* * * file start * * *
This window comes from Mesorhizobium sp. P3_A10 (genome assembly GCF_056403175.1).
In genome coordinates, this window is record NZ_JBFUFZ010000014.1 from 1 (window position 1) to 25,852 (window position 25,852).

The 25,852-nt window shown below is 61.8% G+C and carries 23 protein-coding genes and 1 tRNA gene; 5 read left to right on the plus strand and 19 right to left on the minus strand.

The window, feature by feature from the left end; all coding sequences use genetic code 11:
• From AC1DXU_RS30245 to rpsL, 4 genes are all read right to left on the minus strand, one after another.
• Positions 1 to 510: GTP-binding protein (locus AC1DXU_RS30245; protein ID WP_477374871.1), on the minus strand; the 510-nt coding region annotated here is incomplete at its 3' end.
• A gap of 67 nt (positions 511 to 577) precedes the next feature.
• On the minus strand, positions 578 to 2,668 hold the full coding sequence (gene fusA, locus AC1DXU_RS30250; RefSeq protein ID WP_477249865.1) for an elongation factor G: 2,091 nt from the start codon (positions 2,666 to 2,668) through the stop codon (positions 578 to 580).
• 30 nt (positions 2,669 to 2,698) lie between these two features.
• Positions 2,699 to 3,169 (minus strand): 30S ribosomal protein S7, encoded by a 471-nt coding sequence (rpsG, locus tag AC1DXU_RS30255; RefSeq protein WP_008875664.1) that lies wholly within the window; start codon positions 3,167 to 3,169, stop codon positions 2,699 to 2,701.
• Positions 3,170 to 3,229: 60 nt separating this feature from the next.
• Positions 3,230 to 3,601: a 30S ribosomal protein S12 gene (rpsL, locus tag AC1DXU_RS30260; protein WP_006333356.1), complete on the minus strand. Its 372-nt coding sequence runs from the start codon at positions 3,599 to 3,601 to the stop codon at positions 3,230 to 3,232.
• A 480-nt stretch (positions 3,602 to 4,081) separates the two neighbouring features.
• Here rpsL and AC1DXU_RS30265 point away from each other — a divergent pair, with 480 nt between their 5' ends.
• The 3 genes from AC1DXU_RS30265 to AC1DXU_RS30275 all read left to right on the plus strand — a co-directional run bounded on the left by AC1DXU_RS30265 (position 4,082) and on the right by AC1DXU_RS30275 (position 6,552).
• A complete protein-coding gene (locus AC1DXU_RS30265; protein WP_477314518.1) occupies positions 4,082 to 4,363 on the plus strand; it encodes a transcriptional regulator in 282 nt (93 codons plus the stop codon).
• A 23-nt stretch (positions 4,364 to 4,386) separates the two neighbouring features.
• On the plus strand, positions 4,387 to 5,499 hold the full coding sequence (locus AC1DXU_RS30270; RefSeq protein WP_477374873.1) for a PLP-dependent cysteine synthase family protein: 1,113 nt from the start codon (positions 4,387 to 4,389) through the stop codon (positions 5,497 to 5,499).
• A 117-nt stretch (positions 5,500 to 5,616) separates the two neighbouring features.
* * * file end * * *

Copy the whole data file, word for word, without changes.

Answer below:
This window comes from Mesorhizobium sp. P3_A10 (genome assembly GCF_056403175.1).
In genome coordinates, this window is record NZ_JBFUFZ010000014.1 from 1 (window position 1) to 25,852 (window position 25,852).

The 25,852-nt window shown below is 61.8% G+C and carries 23 protein-coding genes and 1 tRNA gene; 5 read left to right on the plus strand and 19 right to left on the minus strand.

The window, feature by feature from the left end; all coding sequences use genetic code 11:
• From AC1DXU_RS30245 to rpsL, 4 genes are all read right to left on the minus strand, one after another.
• Positions 1 to 510: GTP-binding protein (locus AC1DXU_RS30245; protein ID WP_477374871.1), on the minus strand; the 510-nt coding region annotated here is incomplete at its 3' end.
• A gap of 67 nt (positions 511 to 577) precedes the next feature.
• On the minus strand, positions 578 to 2,668 hold the full coding sequence (gene fusA, locus AC1DXU_RS30250; RefSeq protein ID WP_477249865.1) for an elongation factor G: 2,091 nt from the start codon (positions 2,666 to 2,668) through the stop codon (positions 578 to 580).
• 30 nt (positions 2,669 to 2,698) lie between these two features.
• Positions 2,699 to 3,169 (minus strand): 30S ribosomal protein S7, encoded by a 471-nt coding sequence (rpsG, locus tag AC1DXU_RS30255; RefSeq protein WP_008875664.1) that lies wholly within the window; start codon positions 3,167 to 3,169, stop codon positions 2,699 to 2,701.
• Positions 3,170 to 3,229: 60 nt separating this feature from the next.
• Positions 3,230 to 3,601: a 30S ribosomal protein S12 gene (rpsL, locus tag AC1DXU_RS30260; protein WP_006333356.1), complete on the minus strand. Its 372-nt coding sequence runs from the start codon at positions 3,599 to 3,601 to the stop codon at positions 3,230 to 3,232.
• A 480-nt stretch (positions 3,602 to 4,081) separates the two neighbouring features.
• Here rpsL and AC1DXU_RS30265 point away from each other — a divergent pair, with 480 nt between their 5' ends.
• The 3 genes from AC1DXU_RS30265 to AC1DXU_RS30275 all read left to right on the plus strand — a co-directional run bounded on the left by AC1DXU_RS30265 (position 4,082) and on the right by AC1DXU_RS30275 (position 6,552).
• A complete protein-coding gene (locus AC1DXU_RS30265; protein WP_477314518.1) occupies positions 4,082 to 4,363 on the plus strand; it encodes a transcriptional regulator in 282 nt (93 codons plus the stop codon).
• A 23-nt stretch (positions 4,364 to 4,386) separates the two neighbouring features.
• On the plus strand, positions 4,387 to 5,499 hold the full coding sequence (locus AC1DXU_RS30270; RefSeq protein WP_477374873.1) for a PLP-dependent cysteine synthase family protein: 1,113 nt from the start codon (positions 4,387 to 4,389) through the stop codon (positions 5,497 to 5,499).
• A 117-nt stretch (positions 5,500 to 5,616) separates the two neighbouring features.